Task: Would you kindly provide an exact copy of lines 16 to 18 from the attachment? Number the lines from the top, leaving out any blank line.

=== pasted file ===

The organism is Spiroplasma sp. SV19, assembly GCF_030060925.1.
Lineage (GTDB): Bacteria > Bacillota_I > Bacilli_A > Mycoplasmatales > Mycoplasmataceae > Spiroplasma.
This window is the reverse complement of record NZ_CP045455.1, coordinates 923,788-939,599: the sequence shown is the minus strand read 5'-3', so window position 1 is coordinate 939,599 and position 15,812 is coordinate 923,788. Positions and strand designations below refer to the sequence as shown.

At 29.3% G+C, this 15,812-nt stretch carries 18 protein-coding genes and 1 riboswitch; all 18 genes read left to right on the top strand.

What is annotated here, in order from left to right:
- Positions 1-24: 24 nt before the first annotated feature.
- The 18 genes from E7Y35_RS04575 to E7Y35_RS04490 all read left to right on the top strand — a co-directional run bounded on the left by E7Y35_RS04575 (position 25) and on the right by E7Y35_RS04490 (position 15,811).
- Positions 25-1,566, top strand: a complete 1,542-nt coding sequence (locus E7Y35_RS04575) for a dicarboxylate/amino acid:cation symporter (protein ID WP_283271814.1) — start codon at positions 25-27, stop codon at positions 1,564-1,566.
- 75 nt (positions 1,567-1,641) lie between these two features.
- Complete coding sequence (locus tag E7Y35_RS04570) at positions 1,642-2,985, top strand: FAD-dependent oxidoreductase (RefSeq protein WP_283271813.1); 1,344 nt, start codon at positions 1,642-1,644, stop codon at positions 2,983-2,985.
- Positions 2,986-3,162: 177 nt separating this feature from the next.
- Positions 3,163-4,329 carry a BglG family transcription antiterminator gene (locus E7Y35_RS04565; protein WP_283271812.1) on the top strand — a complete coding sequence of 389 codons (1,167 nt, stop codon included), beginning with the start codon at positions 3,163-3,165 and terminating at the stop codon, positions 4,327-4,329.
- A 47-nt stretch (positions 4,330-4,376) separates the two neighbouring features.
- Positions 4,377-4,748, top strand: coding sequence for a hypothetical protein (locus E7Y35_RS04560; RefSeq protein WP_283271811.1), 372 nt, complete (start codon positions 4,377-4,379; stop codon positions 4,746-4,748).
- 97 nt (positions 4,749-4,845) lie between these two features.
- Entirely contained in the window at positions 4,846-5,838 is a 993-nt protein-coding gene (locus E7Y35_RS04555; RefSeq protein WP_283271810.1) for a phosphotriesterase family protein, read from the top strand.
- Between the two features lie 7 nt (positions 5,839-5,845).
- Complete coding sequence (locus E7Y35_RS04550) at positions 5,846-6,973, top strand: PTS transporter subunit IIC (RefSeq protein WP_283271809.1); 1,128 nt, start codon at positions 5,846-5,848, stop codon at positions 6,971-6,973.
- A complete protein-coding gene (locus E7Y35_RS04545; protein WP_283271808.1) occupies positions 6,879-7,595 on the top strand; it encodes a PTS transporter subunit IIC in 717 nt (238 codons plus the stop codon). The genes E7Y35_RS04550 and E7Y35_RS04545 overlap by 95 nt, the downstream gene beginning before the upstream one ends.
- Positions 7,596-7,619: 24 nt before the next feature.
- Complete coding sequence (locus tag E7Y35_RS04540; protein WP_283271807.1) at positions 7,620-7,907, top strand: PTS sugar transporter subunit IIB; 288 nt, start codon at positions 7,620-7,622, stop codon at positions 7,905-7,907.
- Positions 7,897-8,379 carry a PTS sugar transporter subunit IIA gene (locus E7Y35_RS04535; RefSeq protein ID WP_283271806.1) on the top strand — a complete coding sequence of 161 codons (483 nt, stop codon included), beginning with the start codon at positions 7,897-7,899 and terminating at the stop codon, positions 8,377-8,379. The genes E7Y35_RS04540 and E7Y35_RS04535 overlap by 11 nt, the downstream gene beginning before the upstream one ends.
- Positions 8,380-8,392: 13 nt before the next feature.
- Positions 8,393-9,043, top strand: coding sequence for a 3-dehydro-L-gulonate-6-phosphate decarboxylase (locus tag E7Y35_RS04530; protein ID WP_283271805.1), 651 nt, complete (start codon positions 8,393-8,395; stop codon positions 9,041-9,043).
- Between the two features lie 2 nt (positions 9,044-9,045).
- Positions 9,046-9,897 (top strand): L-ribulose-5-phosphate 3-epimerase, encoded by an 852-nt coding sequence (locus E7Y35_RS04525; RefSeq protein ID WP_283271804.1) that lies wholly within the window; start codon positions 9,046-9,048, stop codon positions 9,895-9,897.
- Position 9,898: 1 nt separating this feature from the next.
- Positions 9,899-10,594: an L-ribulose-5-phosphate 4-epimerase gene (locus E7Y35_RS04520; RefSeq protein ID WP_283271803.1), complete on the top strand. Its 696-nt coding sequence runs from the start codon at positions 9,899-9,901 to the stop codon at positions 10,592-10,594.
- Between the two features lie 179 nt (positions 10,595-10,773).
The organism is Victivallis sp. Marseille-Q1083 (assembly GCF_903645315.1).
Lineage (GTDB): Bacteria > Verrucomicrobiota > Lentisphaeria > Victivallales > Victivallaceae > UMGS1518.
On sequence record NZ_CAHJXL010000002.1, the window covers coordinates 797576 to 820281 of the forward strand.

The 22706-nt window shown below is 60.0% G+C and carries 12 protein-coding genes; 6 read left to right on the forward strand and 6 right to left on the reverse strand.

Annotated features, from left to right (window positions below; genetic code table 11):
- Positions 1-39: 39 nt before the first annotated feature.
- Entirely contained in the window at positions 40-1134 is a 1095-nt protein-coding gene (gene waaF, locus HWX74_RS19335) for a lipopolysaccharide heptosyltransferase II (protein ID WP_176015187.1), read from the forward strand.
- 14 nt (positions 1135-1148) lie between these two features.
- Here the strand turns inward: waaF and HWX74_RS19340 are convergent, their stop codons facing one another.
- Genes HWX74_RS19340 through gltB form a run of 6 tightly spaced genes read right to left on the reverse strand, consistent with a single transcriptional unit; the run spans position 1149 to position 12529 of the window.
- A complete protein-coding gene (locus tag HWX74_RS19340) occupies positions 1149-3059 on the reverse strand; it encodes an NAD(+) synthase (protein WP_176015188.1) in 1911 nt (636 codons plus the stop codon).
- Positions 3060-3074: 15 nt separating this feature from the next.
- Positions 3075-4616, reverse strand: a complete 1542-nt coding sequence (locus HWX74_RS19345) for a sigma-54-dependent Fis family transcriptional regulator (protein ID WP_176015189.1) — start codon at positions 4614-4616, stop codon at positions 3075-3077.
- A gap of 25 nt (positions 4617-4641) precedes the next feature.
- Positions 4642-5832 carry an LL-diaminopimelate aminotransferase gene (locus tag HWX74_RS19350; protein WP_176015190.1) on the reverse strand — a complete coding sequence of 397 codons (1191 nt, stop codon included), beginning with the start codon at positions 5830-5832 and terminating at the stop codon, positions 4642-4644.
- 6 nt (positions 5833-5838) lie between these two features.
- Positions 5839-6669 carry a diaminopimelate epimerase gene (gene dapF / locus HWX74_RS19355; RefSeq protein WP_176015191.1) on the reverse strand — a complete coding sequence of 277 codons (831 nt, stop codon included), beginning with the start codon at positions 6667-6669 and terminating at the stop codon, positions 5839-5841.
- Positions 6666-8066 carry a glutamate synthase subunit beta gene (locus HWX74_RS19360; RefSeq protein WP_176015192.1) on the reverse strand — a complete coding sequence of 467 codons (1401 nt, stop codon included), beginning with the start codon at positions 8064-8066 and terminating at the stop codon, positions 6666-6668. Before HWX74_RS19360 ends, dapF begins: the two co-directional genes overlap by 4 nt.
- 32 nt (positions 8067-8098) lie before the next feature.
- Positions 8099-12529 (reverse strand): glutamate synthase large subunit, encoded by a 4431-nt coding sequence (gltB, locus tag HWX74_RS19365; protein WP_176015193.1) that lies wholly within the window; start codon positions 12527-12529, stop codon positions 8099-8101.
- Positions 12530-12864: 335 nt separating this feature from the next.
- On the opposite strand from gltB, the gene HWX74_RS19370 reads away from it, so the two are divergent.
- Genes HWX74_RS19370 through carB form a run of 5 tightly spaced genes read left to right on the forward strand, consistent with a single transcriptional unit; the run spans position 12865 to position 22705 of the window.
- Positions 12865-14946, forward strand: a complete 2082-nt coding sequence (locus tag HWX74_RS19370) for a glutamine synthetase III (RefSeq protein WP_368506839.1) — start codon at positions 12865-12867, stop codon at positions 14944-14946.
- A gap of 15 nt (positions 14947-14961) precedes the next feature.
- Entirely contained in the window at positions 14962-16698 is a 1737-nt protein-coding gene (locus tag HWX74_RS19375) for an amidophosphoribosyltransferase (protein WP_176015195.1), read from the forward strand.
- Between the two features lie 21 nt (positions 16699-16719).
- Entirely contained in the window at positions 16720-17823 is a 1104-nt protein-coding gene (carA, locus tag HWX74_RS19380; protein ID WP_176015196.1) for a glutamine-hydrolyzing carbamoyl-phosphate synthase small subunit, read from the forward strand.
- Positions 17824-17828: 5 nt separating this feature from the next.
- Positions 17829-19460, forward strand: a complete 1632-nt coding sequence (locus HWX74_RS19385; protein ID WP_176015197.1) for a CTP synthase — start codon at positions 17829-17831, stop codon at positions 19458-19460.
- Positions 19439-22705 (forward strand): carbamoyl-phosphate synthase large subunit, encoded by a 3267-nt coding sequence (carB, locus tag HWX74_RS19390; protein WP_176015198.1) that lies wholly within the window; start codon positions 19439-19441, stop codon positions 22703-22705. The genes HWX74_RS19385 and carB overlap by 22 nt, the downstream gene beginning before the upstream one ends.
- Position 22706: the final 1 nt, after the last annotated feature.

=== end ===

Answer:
- Entirely contained in the window at positions 4,846-5,838 is a 993-nt protein-coding gene (locus E7Y35_RS04555; RefSeq protein WP_283271810.1) for a phosphotriesterase family protein, read from the top strand.
- Between the two features lie 7 nt (positions 5,839-5,845).
- Complete coding sequence (locus E7Y35_RS04550) at positions 5,846-6,973, top strand: PTS transporter subunit IIC (RefSeq protein WP_283271809.1); 1,128 nt, start codon at positions 5,846-5,848, stop codon at positions 6,971-6,973.